April 2009 Indie Next List
“Hillary Jordan's assured first novel (recipient of the Bellwether Prize for Fiction) is set on a 1946 Mississippi farm, where Laura, a woman who once thought herself past the chance of marriage, finds herself living with her husband, two daughters, and a difficult father-in-law. The demands of the weather and the land, the life of the black sharecroppers, and the struggles of the returning soldiers, offer Jordan ample material to make her novel both complex and heartbreaking.”
— Leslie Reiner, Inkwood Books, Tampa, FL
September 2009 Indie Next List
“Set in 1940s Mississippi, Mudbound tells the story of how World War II becomes a catalyst for change for those living on a Delta farm. Racism weighs heavily in the story, but Jordan's respect for the complexities of the character's lives, and her pragmatic honesty, build empathy and hope in the reader. This winner of the Bellwether Prize will become a book group favorite.”
— Dianne Patrick, Snowbound Books, Marquette, MI
September 2008 Indie Next List
“Mudbound is not just any Southern race novel; with six first person narratives, its strength and truth is unparalleled. Jordan's expert writing is unheard of for a first novelist and you will find yourself quickly swept up by her Mississippi Delta characters. Read this brilliant novel that has everyone buzzing about Hillary Jordan as a great new literary force.”
— Suzanna Hermans, Oblong Books & Music, Rhinebeck, NY
October 2008 Indie Next List
“Rural Mississippi just after the Second World War is a hard and muddy place. Hillary Jordan's novel Mudbound evokes the era brilliantly -- returning soldiers trying to find their way after the brutality of the war, some facing the continuing brutality of a racist America. A very compelling story.”
— Cathy Langer, Tattered Cover Bookstore, Denver, CO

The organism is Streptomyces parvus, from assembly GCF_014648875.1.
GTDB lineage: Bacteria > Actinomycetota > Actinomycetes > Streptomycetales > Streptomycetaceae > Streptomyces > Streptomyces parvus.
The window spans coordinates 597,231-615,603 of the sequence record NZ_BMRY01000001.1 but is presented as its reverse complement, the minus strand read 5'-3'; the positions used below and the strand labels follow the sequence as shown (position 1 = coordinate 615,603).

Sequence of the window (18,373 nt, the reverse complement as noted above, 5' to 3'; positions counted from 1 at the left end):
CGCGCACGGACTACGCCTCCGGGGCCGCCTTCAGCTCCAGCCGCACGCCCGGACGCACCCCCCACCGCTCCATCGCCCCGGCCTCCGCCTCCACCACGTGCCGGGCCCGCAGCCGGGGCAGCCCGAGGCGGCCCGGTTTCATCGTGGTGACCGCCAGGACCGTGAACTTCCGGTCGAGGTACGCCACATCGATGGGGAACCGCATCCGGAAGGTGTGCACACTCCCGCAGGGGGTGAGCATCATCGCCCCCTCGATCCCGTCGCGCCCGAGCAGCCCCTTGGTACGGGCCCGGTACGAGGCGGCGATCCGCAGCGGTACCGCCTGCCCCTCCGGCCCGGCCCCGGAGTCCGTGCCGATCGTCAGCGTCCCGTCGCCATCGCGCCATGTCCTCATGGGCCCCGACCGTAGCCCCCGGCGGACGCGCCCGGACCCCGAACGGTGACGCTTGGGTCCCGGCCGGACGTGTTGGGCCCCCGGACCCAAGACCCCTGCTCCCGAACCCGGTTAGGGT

In Jordan's prize-winning debut, prejudice takes many forms, both subtle and brutal. It is 1946, and city-bred Laura McAllan is trying to raise her children on her husband's Mississippi Delta farm--a place she finds foreign and frightening. In the midst of the family's struggles, two young men return from the war to work the land. Jamie McAllan, Laura's brother-in-law, is everything her husband is not--charming, handsome, and haunted by his memories of combat. Ronsel Jackson, eldest son of the black sharecroppers who live on the McAllan farm, has come home with the shine of a war hero. But no matter his bravery in defense of his country, he is still considered less than a man in the Jim Crow South. It is the unlikely friendship of these brothers-in-arms that drives this powerful novel to its inexorable conclusion.
The men and women of each family relate their versions of events and we are drawn into their lives as they become players in a tragedy on the grandest scale. As Kingsolver says of Hillary Jordan, "Her characters walked straight out of 1940s Mississippi and into the part of my brain where sympathy and anger and love reside, leaving my heart racing. They are with me still.